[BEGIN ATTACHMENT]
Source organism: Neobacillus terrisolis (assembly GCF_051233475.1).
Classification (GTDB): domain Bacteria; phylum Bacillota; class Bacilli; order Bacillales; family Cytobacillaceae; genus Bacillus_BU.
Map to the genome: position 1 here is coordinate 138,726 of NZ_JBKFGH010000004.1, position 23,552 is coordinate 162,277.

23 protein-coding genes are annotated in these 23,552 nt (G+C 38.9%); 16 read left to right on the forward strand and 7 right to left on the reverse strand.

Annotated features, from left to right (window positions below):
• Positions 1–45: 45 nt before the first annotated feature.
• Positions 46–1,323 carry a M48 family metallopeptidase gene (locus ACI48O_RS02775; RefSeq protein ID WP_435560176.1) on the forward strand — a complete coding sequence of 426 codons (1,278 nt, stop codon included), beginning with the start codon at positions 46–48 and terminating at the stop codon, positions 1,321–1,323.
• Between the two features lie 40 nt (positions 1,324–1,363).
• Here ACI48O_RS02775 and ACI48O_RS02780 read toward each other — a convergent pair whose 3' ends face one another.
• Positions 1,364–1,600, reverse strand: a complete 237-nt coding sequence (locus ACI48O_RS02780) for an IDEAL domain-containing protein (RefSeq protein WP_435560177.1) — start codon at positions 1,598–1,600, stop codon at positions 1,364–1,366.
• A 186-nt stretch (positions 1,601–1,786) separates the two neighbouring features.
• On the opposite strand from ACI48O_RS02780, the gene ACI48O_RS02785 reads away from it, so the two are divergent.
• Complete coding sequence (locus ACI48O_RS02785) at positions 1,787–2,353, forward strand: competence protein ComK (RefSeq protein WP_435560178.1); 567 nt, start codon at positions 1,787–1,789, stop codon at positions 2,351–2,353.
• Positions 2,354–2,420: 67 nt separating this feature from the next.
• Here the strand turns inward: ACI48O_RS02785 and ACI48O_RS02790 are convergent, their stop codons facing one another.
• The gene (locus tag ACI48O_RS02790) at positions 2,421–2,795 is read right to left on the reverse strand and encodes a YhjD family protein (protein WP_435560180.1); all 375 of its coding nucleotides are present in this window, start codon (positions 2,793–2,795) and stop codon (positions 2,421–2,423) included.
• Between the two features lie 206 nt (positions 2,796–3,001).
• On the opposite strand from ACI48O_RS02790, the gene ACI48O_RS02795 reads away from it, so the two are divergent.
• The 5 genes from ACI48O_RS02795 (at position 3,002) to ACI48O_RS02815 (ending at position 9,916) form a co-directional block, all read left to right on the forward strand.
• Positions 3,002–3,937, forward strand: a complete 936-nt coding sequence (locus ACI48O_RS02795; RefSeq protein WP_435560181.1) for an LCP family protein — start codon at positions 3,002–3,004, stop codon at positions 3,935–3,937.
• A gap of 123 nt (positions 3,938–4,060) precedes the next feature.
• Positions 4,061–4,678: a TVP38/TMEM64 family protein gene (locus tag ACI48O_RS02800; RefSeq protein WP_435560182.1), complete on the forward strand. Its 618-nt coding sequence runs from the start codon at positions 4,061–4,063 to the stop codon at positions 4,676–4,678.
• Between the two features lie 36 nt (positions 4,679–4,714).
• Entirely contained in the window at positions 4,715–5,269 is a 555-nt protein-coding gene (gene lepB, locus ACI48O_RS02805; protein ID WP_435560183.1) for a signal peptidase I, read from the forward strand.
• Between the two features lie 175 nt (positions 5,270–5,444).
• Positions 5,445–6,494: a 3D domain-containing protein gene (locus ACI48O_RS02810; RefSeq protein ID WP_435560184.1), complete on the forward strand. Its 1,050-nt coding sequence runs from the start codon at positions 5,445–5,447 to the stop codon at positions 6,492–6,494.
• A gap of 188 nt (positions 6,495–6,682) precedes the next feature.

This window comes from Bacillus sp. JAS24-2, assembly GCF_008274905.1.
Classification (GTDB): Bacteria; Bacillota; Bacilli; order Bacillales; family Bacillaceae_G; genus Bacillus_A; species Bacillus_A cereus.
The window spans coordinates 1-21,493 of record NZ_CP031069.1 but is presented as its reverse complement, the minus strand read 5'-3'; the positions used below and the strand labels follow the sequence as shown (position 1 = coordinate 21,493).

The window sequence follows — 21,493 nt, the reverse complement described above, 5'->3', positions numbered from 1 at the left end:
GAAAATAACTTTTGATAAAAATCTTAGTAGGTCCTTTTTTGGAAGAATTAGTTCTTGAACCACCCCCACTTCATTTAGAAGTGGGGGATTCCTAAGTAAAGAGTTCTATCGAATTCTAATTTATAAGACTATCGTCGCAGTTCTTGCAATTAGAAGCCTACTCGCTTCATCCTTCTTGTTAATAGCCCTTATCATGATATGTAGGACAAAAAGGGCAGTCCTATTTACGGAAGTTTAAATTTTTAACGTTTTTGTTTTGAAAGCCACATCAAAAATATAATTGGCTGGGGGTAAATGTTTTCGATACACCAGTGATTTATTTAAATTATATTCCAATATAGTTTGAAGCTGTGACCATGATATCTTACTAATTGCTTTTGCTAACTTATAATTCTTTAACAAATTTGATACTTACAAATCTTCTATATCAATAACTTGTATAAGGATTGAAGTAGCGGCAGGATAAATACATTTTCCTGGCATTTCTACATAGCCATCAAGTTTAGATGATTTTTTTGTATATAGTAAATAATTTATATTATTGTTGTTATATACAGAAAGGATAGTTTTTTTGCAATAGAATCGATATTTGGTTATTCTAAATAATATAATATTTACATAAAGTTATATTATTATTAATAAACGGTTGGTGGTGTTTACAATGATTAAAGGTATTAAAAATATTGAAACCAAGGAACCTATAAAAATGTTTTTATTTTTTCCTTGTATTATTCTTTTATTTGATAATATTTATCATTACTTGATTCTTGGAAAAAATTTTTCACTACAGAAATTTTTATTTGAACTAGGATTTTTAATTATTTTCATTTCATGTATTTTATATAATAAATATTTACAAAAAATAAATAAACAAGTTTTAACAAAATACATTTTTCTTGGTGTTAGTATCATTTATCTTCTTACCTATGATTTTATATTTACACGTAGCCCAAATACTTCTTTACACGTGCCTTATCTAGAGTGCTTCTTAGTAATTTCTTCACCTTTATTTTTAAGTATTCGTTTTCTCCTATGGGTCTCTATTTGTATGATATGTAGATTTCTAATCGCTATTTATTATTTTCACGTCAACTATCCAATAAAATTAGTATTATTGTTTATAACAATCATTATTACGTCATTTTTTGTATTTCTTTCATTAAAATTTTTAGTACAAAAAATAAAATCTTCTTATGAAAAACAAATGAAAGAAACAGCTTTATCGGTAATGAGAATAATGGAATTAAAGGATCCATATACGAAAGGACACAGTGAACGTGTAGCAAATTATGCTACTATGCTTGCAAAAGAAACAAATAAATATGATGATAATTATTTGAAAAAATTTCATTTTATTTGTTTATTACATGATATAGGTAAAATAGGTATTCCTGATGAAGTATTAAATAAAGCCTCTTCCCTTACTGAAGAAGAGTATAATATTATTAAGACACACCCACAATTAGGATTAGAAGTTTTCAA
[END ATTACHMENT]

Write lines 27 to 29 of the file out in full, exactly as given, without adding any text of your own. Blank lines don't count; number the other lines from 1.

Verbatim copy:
• A gap of 188 nt (positions 6,495–6,682) precedes the next feature.

This window comes from Bacillus sp. JAS24-2, assembly GCF_008274905.1.
Classification (GTDB): Bacteria; Bacillota; Bacilli; order Bacillales; family Bacillaceae_G; genus Bacillus_A; species Bacillus_A cereus.